The generation of a diverse repetoire of antigen binding is the primary function of lymphoid cells. The VDJ recombination activity is the enzyme system which catalyzes this gene segment assembly process. Yet little is known of how this enzyme system mediates the recombination or how it is regulated. A deeper understanding of this key enzyme system is important to basic immunology. This central enzyme system also relates to congenital immunodeficiencies in which the enzyme system may be defective; chromosomal translocations, which in a major fraction of leukemias and lymphomas appear to be catalyzed by the VDJ recombination activity; and biases in the way the VDJ recombination activity selects gene segments, an aspect that may be relevant to autoimmunity. In this project, a set of studies are proposed that attempt to define aspects of how the VDJ recombination activity functions. How does the VDJ recombination activity locate the signal sequences? One hypothesis that will be rigorously tested here is whether the enzyme system tracks along the DNA from site to site. If intermolecular recombination can occur between VDJ recombination signals, then this rules out such a tracking mechanism. Intermolecular recombination is of particular relevance to chromosomal translocation mechanisms. In addition, what is the effect of alterations in the signal and coding sequences on the efficiency of the VDJ recombination reaction and the extent of diversity generated? Are transcription or replication required for VDJ recombination to occur as some research has suggested? The murine scid defect provides a potential model for human congenital immunodeficiency states. Our previous work has determined that the two halves of the VDJ recombination reaction are uncoupled in scid and that the physiologically important portion of the reaction, coding joint formation, fails. In this proposal, a deeper understanding of why the coding joint formation fails is pursued. Is the recombination activity covalently linked to the coding end termini in the aborted scid VDJ recombination reaction? Finally, identification and purification of the gene affected in severe combined immune deficiency will permit one component of this enzyme system to be studied at the genetic level.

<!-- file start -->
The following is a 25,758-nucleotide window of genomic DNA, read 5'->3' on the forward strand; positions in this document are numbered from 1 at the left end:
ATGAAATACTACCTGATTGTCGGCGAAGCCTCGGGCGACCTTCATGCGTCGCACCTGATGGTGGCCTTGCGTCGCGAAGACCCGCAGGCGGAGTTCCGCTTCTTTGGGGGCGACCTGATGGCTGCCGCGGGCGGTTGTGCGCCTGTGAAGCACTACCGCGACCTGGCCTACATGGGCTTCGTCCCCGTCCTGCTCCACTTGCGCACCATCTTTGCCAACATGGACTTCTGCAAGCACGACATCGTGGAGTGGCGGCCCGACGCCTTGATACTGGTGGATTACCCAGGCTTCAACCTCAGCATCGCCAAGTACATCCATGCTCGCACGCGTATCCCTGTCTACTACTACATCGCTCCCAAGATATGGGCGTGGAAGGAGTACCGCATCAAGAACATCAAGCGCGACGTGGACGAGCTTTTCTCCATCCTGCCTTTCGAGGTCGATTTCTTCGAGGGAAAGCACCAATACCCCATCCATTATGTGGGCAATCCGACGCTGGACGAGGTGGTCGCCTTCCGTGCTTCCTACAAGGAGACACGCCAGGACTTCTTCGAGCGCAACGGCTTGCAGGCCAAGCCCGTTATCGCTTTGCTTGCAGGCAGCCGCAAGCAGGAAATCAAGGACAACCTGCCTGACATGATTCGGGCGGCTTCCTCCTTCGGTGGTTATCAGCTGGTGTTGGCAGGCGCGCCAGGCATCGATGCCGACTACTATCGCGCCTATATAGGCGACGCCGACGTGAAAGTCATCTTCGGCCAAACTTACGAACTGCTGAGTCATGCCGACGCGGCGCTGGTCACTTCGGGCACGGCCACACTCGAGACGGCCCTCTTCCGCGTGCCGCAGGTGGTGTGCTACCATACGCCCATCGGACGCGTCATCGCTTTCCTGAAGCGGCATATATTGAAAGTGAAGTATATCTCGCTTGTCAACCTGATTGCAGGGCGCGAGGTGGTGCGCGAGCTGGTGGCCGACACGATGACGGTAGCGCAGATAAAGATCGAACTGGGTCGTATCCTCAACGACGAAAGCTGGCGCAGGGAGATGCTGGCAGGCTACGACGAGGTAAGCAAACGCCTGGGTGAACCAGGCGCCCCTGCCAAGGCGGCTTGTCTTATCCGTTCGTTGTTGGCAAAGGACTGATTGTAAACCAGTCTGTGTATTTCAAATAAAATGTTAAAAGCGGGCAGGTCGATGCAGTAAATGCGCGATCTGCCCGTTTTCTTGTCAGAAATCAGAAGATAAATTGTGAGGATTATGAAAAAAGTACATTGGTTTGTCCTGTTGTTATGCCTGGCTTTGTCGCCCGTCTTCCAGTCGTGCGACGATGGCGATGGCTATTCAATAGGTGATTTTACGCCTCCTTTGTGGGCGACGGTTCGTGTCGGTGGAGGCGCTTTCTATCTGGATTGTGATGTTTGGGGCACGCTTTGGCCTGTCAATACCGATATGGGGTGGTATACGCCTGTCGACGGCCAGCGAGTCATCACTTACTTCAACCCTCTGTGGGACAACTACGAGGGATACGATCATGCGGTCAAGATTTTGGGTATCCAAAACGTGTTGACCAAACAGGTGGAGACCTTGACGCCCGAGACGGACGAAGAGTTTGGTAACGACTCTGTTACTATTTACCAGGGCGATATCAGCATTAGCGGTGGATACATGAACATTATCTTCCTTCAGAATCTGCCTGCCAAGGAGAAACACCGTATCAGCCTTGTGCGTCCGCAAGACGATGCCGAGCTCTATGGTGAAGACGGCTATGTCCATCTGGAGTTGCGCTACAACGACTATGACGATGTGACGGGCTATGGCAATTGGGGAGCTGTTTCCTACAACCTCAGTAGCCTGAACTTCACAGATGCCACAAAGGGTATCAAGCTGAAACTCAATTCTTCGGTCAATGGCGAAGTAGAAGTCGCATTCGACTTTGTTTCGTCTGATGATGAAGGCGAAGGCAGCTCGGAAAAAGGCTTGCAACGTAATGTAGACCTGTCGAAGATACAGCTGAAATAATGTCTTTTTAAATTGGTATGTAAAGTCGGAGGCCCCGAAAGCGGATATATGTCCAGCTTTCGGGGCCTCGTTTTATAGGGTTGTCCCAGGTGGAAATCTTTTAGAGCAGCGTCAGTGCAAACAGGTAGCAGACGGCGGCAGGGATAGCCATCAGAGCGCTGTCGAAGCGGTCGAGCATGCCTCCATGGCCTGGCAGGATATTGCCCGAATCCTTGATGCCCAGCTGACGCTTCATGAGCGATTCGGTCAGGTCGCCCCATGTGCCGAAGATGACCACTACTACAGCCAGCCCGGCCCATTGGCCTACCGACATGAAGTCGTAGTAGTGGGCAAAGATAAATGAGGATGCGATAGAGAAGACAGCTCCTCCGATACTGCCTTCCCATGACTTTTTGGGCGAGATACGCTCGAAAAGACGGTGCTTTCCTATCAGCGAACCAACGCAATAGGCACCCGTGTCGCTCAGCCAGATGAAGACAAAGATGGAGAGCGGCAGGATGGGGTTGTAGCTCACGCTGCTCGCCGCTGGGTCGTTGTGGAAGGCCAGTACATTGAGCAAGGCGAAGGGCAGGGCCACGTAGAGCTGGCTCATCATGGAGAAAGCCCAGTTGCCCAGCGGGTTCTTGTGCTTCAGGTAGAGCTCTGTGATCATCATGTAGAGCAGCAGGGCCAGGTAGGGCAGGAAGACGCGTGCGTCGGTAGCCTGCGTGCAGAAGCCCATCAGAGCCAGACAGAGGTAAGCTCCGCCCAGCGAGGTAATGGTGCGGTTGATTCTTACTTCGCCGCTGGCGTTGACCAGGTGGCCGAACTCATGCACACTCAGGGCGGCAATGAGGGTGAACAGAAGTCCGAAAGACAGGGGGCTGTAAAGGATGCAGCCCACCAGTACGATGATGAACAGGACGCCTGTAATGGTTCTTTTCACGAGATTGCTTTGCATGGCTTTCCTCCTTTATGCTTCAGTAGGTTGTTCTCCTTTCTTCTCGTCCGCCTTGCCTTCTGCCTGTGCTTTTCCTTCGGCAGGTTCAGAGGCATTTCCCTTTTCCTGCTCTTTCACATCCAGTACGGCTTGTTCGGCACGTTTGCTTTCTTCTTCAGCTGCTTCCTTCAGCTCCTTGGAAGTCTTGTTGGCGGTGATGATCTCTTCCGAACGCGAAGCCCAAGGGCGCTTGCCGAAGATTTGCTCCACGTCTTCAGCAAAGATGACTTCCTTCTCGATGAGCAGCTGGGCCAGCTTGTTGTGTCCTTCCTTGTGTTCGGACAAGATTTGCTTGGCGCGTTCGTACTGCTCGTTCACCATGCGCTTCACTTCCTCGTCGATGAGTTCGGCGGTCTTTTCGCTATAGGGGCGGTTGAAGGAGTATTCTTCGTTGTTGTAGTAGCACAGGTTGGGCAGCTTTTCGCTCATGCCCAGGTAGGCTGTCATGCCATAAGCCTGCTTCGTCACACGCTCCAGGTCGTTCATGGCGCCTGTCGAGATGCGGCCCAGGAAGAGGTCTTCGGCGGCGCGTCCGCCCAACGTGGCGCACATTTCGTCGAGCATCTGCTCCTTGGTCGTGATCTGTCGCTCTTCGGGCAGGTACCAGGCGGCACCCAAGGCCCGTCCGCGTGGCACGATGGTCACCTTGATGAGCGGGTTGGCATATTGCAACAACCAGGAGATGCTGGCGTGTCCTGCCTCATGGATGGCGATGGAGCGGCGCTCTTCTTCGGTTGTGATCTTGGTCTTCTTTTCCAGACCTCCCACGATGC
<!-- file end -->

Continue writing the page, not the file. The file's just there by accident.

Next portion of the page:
National Institute of Health (NIH)
National Institute of General Medical Sciences (NIGMS)
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Allergy and Immunology Study Section (ALY)
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Stanford University
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